Chinese President Hu Jintao’s State Visit put all eyes on Washington, D.C. last week. While much of the political buzz focused on human rights, trade and the economy, President Hu’s visit stood out in its effort to show mutual cross cultural respect. Part of that ongoing effort is the “100,000 Strong” initiative—a program Secretary of State Hilary Clinton officially launched in 2010 in Beijing to “increase dramatically the number and diversify the composition of American students studying in China. Also last week, First Lady Michelle Obama announced $2.25 million in private sector funding to support the initiative and urged thousands of Washington, D.C. youth to “study in China, work together and make America and the world stronger.” However, while the “100,000 Strong” initiative certainly facilitates a deeper cultural understanding, does it go far enough in providing opportunities for a deeper understanding of foreign business practices?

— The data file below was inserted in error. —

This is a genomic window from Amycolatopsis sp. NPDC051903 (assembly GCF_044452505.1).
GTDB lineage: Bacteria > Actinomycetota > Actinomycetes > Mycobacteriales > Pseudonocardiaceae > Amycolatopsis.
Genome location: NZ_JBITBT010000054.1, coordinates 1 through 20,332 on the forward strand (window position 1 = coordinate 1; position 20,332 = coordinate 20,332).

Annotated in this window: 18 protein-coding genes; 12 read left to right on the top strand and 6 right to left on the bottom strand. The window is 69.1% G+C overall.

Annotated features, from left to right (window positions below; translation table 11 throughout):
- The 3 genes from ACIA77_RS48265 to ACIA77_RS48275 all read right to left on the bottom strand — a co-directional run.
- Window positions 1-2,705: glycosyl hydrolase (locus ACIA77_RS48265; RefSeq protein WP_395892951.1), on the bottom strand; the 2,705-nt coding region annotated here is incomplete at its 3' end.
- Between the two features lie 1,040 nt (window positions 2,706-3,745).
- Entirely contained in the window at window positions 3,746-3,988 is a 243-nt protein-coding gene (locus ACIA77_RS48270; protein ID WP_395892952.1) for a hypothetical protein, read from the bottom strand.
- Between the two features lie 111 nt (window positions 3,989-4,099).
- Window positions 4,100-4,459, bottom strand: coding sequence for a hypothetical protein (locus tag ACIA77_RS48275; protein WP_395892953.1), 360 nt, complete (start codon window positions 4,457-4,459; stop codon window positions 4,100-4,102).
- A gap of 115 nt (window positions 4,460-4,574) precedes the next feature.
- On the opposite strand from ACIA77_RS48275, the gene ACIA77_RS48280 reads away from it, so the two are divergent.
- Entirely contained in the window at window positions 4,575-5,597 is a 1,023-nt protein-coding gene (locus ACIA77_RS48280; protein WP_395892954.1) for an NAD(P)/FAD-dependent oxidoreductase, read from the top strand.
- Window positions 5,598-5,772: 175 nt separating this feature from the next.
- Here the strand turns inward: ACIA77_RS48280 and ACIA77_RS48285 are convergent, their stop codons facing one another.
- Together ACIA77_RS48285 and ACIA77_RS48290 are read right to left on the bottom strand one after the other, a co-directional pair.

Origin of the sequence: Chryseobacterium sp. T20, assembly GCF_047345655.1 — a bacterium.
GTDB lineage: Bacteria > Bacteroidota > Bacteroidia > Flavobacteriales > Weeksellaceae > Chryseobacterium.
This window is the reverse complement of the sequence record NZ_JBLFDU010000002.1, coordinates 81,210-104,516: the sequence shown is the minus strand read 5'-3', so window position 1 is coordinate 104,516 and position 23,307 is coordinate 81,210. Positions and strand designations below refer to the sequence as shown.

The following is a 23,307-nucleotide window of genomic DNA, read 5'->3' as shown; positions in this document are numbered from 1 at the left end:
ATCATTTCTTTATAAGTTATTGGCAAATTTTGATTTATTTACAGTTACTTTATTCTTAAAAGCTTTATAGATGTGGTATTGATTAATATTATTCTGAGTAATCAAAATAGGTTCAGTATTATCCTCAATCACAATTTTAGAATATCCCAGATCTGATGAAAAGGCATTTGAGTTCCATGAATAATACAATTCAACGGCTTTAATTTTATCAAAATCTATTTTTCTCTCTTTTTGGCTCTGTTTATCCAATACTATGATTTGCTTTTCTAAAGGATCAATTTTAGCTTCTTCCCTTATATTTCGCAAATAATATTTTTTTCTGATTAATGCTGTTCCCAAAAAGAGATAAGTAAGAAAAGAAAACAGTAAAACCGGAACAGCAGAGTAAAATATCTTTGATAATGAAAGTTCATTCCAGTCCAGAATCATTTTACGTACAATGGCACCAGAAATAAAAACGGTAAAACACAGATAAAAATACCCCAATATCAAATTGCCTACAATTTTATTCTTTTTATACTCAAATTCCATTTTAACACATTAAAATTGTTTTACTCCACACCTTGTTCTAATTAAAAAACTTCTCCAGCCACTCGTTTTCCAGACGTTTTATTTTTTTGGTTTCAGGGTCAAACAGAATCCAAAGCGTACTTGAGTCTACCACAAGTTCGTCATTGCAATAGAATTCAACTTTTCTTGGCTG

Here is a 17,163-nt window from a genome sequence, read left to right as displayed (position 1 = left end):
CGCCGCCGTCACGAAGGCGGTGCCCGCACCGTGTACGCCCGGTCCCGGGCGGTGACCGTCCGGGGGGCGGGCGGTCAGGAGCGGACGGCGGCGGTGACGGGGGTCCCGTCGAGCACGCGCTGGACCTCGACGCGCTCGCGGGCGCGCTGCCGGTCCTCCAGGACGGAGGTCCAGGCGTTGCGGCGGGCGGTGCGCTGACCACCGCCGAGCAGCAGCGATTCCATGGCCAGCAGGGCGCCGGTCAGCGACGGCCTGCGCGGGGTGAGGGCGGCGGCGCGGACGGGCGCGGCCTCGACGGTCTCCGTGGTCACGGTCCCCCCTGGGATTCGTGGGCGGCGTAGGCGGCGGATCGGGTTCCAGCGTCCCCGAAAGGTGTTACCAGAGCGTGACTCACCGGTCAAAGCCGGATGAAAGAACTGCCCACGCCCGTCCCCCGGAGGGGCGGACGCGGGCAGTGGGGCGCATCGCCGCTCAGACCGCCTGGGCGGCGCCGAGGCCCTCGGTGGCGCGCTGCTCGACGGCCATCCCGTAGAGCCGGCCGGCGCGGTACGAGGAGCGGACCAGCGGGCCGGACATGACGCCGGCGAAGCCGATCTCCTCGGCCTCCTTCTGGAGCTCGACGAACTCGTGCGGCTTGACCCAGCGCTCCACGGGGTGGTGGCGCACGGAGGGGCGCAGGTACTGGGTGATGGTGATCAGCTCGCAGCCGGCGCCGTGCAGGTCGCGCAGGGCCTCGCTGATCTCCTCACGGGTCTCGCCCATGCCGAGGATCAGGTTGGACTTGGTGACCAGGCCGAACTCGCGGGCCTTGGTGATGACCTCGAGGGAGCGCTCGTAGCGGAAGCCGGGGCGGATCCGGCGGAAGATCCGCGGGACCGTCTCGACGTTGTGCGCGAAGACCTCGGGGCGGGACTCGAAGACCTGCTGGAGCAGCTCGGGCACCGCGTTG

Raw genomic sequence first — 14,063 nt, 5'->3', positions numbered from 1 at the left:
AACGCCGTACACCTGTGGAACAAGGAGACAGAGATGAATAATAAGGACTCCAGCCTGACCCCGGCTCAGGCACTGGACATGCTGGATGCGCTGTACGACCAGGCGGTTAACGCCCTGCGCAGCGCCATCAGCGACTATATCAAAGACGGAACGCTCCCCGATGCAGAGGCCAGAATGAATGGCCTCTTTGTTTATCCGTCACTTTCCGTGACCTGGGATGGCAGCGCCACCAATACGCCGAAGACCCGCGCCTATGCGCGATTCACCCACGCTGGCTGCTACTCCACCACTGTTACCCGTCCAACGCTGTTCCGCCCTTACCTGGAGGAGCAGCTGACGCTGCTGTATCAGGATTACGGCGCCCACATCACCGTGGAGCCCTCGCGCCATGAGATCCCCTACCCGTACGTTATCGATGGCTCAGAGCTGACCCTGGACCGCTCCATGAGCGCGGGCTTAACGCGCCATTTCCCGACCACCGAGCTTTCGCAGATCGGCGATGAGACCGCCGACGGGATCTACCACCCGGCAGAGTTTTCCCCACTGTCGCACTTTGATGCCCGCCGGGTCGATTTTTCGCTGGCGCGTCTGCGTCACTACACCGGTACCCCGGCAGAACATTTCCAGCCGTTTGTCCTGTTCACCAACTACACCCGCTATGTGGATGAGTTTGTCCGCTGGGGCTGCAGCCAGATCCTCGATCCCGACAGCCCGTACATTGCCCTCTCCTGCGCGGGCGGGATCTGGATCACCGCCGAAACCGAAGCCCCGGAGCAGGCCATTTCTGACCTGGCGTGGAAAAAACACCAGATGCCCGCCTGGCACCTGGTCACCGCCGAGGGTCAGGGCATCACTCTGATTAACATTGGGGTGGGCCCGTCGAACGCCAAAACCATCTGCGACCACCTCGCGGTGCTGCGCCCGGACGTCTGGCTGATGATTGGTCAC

China is currently home to one third of the world’s population, roughly 1.3 billion people. While Chairman Mao’s Cultural Revolution set the Chinese economy back decades, the rest of the world was developing interdependent markets. But the Chinese economy is rapidly catching up. The Chinese are now heavily investing in economic development and creating an internal industrial infrastructure that has the potential to be a world leader in research and development. That’s why this initiative is so vital to the future of the United States.

The initiative, however, needs to expand beyond students to include short-term work-based exchanges—exchanges that will provide insight on the very different ways the Chinese view business practices. While study-abroad is an essential to understanding Chinese culture, work-based exchange has the potential to integrate young American professionals more thoroughly into the Chinese workplace and community. By promoting work-based exchange to China, we afford the same invaluable experience to Americans that the U.S. has given so many foreign nationals through J-1 visa intern and trainee exchange programs.

To ignore work-based exchanges in this and other initiatives puts our own businesses at a disadvantage and slows the progress of developing strong political, economic and cultural ties between the United States and China.

Photo by White House.